We had a fabulous time at the Huntington Library Botanical Gardens and Museum today, launching my latest historical, ROSES IN THE TEMPEST.
Hubby and I got there early enough to wander the library and art gallery. Now, I used to come here a lot when I was a kid. Museums were free in those days, offering a young family of five a chance to give their kids a bit of culture. Where would I be today if we had not spent so much time at the Los Angeles Museum of Art, the La Brea Tar Pits, Griffith Park Observatory, Exposition Park, and the Huntington Library? (Rich endowers, if you want to make a difference, don't donate money to have a building named after you. Sponsor a year or more so that admission can be free to families so kids can grow up looking at art, at gardens, at precious books!)
Inside the Library. Just as I remember it as a kid. The Library boasts a Gutenberg Bible, a Shakespeare Folio and a bad quarto, the Ellesmere Chaucer, an Audubon Book, and so many other firsts.
Pertinent to my talk, Henry Huntington, the rascal, got a hold of a copy of Henry VIII's book defending the seven sacraments to counter Martin Luther's shouts of reformation. For this sterling book, King Henry was named "Defender of the Faith" by Pope Leo X.
And right next to a Tyndale New Testament--written in English so that ordinary Englishmen would know exactly what the bible said (remember, at this time it was only to be in Latin), Thomas More, King Henry's friend and eventual Chancellor of England, (and also eventual prisoner of the state and eventual executed prisoner because he would not agree to the king's divorce) wrote his argument against the Tyndale bible.
My personal favorite, even when I was a kid. The Ellesmere Chaucer, with its fantastic illumination and illustrations of all the pilgrims, including one Geoffrey Chaucer. It was penned and illustrated by Chaucer's own scribe, Adam Pinkhurst, so we know the portrait of Chaucer was accurate.
There I am, itching to take it home.
And here, something Crispin might have owned. Aristotle's Nichomachean Ethics.
And yet another piece owned by Ellesmere, a beautiful illuminated Psalter.
And something a bit sad. Jack London was afraid of fires in his Sonoma house in northern California, so he had his manuscript the Sea Wolf placed in the fireproof vault in a bank in San Francisco. But then they had a little earthquake that leveled the town and had a huge fire. That blackened mass in that box is all that is left of the manuscript. And, insult to injury, his house in Sonoma burned down some years later, too.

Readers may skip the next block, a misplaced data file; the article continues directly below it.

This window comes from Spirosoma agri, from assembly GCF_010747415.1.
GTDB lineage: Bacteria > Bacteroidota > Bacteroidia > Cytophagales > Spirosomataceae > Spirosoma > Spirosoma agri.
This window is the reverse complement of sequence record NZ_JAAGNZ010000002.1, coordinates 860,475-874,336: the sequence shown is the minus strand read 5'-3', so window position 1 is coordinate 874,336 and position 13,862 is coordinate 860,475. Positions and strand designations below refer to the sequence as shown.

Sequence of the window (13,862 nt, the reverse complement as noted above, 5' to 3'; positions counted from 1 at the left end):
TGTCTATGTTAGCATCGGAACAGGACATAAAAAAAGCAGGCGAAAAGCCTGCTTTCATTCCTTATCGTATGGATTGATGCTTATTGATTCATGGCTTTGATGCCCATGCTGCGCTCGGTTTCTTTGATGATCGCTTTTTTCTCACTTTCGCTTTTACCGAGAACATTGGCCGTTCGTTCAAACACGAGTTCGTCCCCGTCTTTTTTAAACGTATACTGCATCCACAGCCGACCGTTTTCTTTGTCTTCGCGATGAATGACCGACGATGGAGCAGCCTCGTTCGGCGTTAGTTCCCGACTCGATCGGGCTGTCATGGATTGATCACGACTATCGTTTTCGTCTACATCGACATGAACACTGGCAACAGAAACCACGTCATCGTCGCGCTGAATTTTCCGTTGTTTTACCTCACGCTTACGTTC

About two years ago I offered a day at the museum where I gathered readers and fans to go on a tour with me. I offered demos, gave a little lecture, and ended the day at the tea room. We had a swell time, but on that day, I only had a chance to go into the library's special collection (the library itself was closed for renovation, so what we wanted to see was temporarily housed in a different building.) But today we made sure we were there in time to see the library's standard collection, the art gallery, and some of the gardens. I didn't realize until I thought about it, that I hadn't been in the art gallery for almost 25 years. It was old home week for me, saying hello to Lady Hamilton, Sarah Siddens, Two Boys With Bladder, and many other Gainsborough paintings I had gotten to know so well over the years of my childhood. (Want to know what kind of a geek I was? My sister and I had a lot of postcards of those portraits on the walls of our bedroom.) Huntington was able to obtain a lot of those portraits--more so than landscapes in the latter half of the 1800s--because Europe was dumping them to rich Americans. Many of the noble families who owned these portraits were short of cash and they were willing to give them up. At one time, Huntington's was the largest private collection in America and open to the public! Take that, Koch brothers!
Beautiful stained glass in the art gallery (that was actually the Huntingtons' home).
Pinky and Blue Boy.
Two Boys with Bladder. Pig bladder, that is. See why this captured my imagination as a kid?
Lady Hamilton. No wonder Lord Nelson was smitten.
One of the lovely views from the house (no, not me) is the sculpture garden that ends at a large fountain filled with fish.
We wandered through the extensive rose garden and I got all Barbara Streisand in On a Clear Day (even though that was filmed at Exposition Park in Los Angeles).
And then we went to the Japanese Garden and then the Chinese Garden. It was a nice, cool overcast day. A week ago the weather people were telling us it was going to be 78 degrees, but a few days ago that forecast had dropped to 65 degrees. It was lovely.
Jeri examines the Japanese house.
Probably says above the door in Chinese, "Tourists, stop messing around in the stonework!"